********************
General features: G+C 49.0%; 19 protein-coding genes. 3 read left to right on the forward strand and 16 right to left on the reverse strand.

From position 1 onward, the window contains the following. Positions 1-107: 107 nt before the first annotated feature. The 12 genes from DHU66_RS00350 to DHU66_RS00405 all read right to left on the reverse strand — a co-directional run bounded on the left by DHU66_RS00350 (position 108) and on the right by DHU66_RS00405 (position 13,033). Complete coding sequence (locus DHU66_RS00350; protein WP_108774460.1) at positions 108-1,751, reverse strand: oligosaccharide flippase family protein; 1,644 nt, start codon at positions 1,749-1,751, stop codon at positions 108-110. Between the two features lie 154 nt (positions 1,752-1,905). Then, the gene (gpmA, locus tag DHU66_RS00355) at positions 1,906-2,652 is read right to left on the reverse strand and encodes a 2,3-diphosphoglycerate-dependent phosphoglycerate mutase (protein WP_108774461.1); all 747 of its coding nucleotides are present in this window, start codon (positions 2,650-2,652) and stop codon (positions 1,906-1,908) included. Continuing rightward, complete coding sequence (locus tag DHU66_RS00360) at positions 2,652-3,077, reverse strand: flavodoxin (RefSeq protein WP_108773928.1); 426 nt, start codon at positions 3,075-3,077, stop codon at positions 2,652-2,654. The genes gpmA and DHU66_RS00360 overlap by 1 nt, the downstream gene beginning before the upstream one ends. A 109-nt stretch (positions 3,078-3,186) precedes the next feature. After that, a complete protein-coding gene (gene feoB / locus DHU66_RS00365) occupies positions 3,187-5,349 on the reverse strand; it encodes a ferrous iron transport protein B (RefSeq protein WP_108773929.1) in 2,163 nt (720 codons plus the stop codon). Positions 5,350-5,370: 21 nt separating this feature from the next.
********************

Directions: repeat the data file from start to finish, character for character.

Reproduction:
General features: G+C 49.0%; 19 protein-coding genes. 3 read left to right on the forward strand and 16 right to left on the reverse strand.

From position 1 onward, the window contains the following. Positions 1-107: 107 nt before the first annotated feature. The 12 genes from DHU66_RS00350 to DHU66_RS00405 all read right to left on the reverse strand — a co-directional run bounded on the left by DHU66_RS00350 (position 108) and on the right by DHU66_RS00405 (position 13,033). Complete coding sequence (locus DHU66_RS00350; protein WP_108774460.1) at positions 108-1,751, reverse strand: oligosaccharide flippase family protein; 1,644 nt, start codon at positions 1,749-1,751, stop codon at positions 108-110. Between the two features lie 154 nt (positions 1,752-1,905). Then, the gene (gpmA, locus tag DHU66_RS00355) at positions 1,906-2,652 is read right to left on the reverse strand and encodes a 2,3-diphosphoglycerate-dependent phosphoglycerate mutase (protein WP_108774461.1); all 747 of its coding nucleotides are present in this window, start codon (positions 2,650-2,652) and stop codon (positions 1,906-1,908) included. Continuing rightward, complete coding sequence (locus tag DHU66_RS00360) at positions 2,652-3,077, reverse strand: flavodoxin (RefSeq protein WP_108773928.1); 426 nt, start codon at positions 3,075-3,077, stop codon at positions 2,652-2,654. The genes gpmA and DHU66_RS00360 overlap by 1 nt, the downstream gene beginning before the upstream one ends. A 109-nt stretch (positions 3,078-3,186) precedes the next feature. After that, a complete protein-coding gene (gene feoB / locus DHU66_RS00365) occupies positions 3,187-5,349 on the reverse strand; it encodes a ferrous iron transport protein B (RefSeq protein WP_108773929.1) in 2,163 nt (720 codons plus the stop codon). Positions 5,350-5,370: 21 nt separating this feature from the next.